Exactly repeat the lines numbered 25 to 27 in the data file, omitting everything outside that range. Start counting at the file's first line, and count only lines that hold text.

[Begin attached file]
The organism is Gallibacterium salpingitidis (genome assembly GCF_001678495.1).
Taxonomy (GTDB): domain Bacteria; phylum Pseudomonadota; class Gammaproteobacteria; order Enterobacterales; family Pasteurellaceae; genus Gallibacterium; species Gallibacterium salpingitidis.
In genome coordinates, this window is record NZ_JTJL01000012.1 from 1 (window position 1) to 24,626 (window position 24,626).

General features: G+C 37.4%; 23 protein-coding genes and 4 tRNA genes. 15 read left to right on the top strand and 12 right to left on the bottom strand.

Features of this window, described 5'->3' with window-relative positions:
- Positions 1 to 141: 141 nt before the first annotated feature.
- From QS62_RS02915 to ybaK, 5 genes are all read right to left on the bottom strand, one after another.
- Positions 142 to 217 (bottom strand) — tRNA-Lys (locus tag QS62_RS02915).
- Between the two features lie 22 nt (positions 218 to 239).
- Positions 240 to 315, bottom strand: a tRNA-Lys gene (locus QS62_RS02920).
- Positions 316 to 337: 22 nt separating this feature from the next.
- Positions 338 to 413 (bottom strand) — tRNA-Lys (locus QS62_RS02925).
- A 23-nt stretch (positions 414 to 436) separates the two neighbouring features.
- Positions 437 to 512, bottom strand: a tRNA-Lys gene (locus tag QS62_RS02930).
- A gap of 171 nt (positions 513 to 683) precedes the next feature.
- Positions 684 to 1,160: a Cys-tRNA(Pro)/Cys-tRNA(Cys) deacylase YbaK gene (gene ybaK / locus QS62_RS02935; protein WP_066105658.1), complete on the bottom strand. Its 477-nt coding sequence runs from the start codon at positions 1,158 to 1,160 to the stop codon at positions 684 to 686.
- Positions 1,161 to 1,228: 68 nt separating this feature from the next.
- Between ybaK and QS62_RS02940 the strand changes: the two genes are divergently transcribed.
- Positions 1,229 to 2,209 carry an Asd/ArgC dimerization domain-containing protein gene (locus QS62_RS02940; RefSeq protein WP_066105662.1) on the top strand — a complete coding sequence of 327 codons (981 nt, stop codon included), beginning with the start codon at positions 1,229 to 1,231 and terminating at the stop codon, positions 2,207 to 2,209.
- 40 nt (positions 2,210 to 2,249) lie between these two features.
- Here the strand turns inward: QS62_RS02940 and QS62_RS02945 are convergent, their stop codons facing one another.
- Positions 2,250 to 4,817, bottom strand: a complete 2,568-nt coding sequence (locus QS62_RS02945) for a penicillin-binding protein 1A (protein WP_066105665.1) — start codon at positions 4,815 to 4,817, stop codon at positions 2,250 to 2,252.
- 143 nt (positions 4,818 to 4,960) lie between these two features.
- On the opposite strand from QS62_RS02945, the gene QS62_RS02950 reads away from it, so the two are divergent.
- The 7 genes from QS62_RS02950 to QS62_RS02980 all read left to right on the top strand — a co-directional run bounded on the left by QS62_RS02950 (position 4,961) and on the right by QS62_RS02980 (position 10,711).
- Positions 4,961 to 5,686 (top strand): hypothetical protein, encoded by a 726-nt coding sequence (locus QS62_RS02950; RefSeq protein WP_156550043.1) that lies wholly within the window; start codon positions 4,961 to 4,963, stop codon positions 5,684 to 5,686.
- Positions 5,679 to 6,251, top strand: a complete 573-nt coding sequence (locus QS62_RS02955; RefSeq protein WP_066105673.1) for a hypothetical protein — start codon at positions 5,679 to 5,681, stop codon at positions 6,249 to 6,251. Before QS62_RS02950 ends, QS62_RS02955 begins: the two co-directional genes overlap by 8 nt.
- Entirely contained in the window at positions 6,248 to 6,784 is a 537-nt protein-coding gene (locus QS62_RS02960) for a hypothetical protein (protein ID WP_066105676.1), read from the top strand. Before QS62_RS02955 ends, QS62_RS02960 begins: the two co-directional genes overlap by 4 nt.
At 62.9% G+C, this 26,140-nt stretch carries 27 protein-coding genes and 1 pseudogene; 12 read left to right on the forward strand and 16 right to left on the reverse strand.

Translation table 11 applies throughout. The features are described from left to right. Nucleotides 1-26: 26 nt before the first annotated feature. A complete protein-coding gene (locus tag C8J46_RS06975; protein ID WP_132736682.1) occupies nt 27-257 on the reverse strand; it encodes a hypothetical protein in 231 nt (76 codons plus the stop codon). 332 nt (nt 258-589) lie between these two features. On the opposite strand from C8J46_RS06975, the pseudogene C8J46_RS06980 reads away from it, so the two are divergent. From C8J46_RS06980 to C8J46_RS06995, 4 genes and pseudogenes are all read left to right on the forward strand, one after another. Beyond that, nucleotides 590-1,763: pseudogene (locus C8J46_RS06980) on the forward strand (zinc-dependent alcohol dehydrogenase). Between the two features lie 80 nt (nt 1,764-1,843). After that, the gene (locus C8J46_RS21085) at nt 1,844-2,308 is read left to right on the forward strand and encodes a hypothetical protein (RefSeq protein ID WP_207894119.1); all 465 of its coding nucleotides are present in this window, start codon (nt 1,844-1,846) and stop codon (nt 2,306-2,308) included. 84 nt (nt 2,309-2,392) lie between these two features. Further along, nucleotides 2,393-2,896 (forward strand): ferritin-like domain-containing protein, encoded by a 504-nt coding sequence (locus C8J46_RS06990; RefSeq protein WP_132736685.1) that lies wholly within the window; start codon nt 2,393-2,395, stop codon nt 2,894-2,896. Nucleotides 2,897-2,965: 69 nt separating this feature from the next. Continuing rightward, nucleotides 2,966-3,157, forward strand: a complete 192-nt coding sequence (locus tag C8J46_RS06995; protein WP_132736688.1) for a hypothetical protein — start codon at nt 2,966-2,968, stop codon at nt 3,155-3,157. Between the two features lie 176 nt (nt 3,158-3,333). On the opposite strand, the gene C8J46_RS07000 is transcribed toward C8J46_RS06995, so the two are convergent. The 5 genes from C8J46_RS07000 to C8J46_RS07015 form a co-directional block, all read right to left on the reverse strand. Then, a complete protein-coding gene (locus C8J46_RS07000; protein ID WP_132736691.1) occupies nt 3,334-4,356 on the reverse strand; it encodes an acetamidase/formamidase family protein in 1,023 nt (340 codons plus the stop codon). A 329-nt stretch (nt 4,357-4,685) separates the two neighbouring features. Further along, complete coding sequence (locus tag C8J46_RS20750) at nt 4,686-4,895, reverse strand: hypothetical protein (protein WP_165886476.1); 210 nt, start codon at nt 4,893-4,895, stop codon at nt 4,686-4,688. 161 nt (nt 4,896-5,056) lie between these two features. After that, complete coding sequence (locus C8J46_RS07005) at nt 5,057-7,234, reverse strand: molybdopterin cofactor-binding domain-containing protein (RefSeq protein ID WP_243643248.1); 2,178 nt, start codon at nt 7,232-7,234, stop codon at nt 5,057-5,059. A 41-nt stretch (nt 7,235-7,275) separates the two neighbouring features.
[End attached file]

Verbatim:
- The 7 genes from QS62_RS02950 to QS62_RS02980 all read left to right on the top strand — a co-directional run bounded on the left by QS62_RS02950 (position 4,961) and on the right by QS62_RS02980 (position 10,711).
- Positions 4,961 to 5,686 (top strand): hypothetical protein, encoded by a 726-nt coding sequence (locus QS62_RS02950; RefSeq protein WP_156550043.1) that lies wholly within the window; start codon positions 4,961 to 4,963, stop codon positions 5,684 to 5,686.
- Positions 5,679 to 6,251, top strand: a complete 573-nt coding sequence (locus QS62_RS02955; RefSeq protein WP_066105673.1) for a hypothetical protein — start codon at positions 5,679 to 5,681, stop codon at positions 6,249 to 6,251. Before QS62_RS02950 ends, QS62_RS02955 begins: the two co-directional genes overlap by 8 nt.